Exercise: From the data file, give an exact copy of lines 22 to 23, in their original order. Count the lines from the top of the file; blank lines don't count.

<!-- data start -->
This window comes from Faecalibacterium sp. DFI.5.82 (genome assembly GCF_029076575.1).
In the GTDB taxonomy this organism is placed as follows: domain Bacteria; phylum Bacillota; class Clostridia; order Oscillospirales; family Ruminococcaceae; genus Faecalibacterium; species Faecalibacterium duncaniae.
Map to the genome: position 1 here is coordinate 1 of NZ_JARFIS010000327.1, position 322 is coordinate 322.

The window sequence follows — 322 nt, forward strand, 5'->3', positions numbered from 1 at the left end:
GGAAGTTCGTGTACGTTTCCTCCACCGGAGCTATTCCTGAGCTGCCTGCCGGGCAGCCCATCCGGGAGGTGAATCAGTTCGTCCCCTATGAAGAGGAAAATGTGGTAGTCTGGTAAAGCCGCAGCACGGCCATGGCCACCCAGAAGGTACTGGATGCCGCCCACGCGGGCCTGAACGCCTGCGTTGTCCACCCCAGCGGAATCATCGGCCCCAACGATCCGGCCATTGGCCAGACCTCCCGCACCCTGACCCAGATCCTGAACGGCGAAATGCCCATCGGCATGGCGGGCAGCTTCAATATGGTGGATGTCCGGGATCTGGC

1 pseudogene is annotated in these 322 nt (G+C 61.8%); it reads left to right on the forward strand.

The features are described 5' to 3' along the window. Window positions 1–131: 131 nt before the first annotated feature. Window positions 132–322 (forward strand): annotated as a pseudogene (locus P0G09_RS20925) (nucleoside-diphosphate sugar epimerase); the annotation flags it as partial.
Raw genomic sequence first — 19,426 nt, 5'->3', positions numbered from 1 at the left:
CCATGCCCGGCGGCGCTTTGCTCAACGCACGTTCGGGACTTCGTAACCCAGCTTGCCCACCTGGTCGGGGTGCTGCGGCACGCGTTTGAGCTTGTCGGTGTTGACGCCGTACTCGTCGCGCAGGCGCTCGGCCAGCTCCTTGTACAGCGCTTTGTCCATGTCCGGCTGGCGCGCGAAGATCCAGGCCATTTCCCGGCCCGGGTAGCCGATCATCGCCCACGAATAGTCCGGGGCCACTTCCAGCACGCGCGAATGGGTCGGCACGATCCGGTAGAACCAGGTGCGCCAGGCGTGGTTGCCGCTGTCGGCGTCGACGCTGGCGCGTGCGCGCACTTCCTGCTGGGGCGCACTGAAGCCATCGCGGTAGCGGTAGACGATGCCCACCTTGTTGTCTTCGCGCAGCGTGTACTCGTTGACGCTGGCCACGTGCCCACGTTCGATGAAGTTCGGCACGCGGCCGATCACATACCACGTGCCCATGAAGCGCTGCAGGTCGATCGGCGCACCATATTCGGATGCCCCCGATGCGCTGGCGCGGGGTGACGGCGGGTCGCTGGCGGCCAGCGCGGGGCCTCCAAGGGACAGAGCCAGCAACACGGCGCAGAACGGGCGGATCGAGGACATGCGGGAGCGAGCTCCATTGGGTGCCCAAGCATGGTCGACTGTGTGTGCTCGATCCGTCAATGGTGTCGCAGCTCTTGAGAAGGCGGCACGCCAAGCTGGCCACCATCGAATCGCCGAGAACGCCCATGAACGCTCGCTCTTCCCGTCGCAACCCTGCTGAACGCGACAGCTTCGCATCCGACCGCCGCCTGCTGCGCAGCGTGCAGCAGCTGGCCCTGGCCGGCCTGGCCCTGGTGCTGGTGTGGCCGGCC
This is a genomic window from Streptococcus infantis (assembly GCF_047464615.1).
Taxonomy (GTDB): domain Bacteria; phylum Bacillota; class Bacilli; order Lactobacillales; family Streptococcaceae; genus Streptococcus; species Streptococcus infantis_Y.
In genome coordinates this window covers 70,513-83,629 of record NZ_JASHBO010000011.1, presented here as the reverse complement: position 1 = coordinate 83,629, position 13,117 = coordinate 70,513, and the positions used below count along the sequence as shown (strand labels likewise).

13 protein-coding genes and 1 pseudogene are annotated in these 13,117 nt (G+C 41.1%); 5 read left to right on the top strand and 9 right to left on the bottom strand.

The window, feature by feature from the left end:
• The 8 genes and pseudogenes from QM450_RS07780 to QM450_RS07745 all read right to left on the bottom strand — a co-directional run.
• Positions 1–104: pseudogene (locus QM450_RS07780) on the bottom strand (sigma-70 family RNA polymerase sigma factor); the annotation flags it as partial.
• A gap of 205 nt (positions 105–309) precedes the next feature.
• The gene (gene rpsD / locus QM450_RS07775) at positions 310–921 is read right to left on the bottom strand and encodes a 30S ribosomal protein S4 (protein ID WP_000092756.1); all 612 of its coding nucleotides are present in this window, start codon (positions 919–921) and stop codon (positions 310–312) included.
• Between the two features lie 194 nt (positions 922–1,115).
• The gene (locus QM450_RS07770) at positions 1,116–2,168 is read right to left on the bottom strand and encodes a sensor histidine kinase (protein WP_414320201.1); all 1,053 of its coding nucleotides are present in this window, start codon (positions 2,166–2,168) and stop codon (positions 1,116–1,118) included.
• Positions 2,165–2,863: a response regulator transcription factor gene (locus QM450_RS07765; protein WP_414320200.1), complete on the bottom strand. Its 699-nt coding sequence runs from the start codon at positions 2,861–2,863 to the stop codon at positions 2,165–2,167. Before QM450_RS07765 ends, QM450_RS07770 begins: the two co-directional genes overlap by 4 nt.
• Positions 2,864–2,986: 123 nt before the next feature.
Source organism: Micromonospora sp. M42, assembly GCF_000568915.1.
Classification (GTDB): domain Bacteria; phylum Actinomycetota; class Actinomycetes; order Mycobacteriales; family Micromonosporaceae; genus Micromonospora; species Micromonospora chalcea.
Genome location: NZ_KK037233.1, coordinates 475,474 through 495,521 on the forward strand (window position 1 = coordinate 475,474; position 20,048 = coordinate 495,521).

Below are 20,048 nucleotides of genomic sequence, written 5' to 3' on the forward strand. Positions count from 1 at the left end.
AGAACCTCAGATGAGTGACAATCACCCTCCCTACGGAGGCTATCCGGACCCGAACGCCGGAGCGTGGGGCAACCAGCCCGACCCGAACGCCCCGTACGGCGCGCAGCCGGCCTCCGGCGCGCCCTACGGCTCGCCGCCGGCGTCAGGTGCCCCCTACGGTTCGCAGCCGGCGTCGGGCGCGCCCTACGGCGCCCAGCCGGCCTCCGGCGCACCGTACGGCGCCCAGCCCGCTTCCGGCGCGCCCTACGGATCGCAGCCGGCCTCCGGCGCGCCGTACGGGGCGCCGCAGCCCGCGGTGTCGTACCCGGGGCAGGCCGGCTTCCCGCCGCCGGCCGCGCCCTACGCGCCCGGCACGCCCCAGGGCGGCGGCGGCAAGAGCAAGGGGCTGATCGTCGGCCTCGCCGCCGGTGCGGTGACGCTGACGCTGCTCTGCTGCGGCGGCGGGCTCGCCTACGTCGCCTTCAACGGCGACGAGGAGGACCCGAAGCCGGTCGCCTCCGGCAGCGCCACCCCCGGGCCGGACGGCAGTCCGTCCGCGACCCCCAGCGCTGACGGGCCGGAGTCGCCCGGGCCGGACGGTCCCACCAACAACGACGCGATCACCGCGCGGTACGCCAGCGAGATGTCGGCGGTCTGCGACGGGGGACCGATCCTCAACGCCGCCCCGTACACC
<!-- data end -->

• Positions 2,864–2,986: 123 nt before the next feature.
Source organism: Micromonospora sp. M42, assembly GCF_000568915.1.